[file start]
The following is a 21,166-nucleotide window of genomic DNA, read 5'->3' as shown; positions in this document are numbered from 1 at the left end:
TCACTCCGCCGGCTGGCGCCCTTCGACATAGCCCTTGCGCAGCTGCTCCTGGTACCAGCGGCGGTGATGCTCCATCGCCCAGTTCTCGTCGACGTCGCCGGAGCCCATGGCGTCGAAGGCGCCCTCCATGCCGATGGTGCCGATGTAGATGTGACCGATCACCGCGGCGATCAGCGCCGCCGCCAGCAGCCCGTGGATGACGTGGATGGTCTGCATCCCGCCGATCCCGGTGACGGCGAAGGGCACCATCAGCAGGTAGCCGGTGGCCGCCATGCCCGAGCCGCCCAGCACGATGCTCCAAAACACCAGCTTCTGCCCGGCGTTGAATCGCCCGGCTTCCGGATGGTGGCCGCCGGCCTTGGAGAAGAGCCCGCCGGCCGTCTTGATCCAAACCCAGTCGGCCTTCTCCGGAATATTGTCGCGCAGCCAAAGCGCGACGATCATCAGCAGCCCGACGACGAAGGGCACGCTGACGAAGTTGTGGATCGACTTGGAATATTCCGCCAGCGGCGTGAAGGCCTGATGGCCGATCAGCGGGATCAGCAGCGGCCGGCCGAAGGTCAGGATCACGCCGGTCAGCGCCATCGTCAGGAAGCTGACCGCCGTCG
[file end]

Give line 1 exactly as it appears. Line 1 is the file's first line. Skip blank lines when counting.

The following is a 21,166-nucleotide window of genomic DNA, read 5'->3' as shown; positions in this document are numbered from 1 at the left end: